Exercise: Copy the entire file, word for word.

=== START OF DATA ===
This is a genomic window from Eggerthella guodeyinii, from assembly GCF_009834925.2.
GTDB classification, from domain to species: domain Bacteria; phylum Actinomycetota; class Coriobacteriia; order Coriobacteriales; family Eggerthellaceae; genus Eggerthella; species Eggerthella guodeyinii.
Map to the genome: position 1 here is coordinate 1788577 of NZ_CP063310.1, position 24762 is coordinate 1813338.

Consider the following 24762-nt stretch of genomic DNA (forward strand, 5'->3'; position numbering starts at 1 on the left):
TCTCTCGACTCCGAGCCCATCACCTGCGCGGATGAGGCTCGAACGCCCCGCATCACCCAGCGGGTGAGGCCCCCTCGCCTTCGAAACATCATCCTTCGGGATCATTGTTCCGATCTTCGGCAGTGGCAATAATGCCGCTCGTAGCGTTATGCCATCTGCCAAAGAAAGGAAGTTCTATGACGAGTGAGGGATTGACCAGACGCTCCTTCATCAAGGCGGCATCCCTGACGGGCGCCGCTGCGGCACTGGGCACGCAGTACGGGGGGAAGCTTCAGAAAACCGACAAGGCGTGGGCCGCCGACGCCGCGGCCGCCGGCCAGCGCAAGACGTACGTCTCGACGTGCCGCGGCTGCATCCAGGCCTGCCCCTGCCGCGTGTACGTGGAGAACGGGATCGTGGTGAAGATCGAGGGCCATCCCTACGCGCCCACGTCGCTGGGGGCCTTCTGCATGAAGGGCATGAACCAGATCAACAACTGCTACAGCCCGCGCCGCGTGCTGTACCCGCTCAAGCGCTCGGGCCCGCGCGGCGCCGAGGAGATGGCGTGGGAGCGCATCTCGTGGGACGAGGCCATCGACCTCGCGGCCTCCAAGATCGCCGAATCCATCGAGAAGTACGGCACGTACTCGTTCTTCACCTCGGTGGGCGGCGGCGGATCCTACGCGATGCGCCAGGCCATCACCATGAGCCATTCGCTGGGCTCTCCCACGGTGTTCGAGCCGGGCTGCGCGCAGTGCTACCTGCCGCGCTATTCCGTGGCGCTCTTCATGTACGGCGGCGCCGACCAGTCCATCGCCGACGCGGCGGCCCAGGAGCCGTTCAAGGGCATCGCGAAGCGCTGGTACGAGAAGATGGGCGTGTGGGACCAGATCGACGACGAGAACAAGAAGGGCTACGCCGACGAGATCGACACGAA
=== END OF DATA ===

This is a genomic window from Eggerthella guodeyinii, from assembly GCF_009834925.2.
GTDB classification, from domain to species: domain Bacteria; phylum Actinomycetota; class Coriobacteriia; order Coriobacteriales; family Eggerthellaceae; genus Eggerthella; species Eggerthella guodeyinii.
Map to the genome: position 1 here is coordinate 1788577 of NZ_CP063310.1, position 24762 is coordinate 1813338.

Consider the following 24762-nt stretch of genomic DNA (forward strand, 5'->3'; position numbering starts at 1 on the left):
TCTCTCGACTCCGAGCCCATCACCTGCGCGGATGAGGCTCGAACGCCCCGCATCACCCAGCGGGTGAGGCCCCCTCGCCTTCGAAACATCATCCTTCGGGATCATTGTTCCGATCTTCGGCAGTGGCAATAATGCCGCTCGTAGCGTTATGCCATCTGCCAAAGAAAGGAAGTTCTATGACGAGTGAGGGATTGACCAGACGCTCCTTCATCAAGGCGGCATCCCTGACGGGCGCCGCTGCGGCACTGGGCACGCAGTACGGGGGGAAGCTTCAGAAAACCGACAAGGCGTGGGCCGCCGACGCCGCGGCCGCCGGCCAGCGCAAGACGTACGTCTCGACGTGCCGCGGCTGCATCCAGGCCTGCCCCTGCCGCGTGTACGTGGAGAACGGGATCGTGGTGAAGATCGAGGGCCATCCCTACGCGCCCACGTCGCTGGGGGCCTTCTGCATGAAGGGCATGAACCAGATCAACAACTGCTACAGCCCGCGCCGCGTGCTGTACCCGCTCAAGCGCTCGGGCCCGCGCGGCGCCGAGGAGATGGCGTGGGAGCGCATCTCGTGGGACGAGGCCATCGACCTCGCGGCCTCCAAGATCGCCGAATCCATCGAGAAGTACGGCACGTACTCGTTCTTCACCTCGGTGGGCGGCGGCGGATCCTACGCGATGCGCCAGGCCATCACCATGAGCCATTCGCTGGGCTCTCCCACGGTGTTCGAGCCGGGCTGCGCGCAGTGCTACCTGCCGCGCTATTCCGTGGCGCTCTTCATGTACGGCGGCGCCGACCAGTCCATCGCCGACGCGGCGGCCCAGGAGCCGTTCAAGGGCATCGCGAAGCGCTGGTACGAGAAGATGGGCGTGTGGGACCAGATCGACGACGAGAACAAGAAGGGCTACGCCGACGAGATCGACACGAA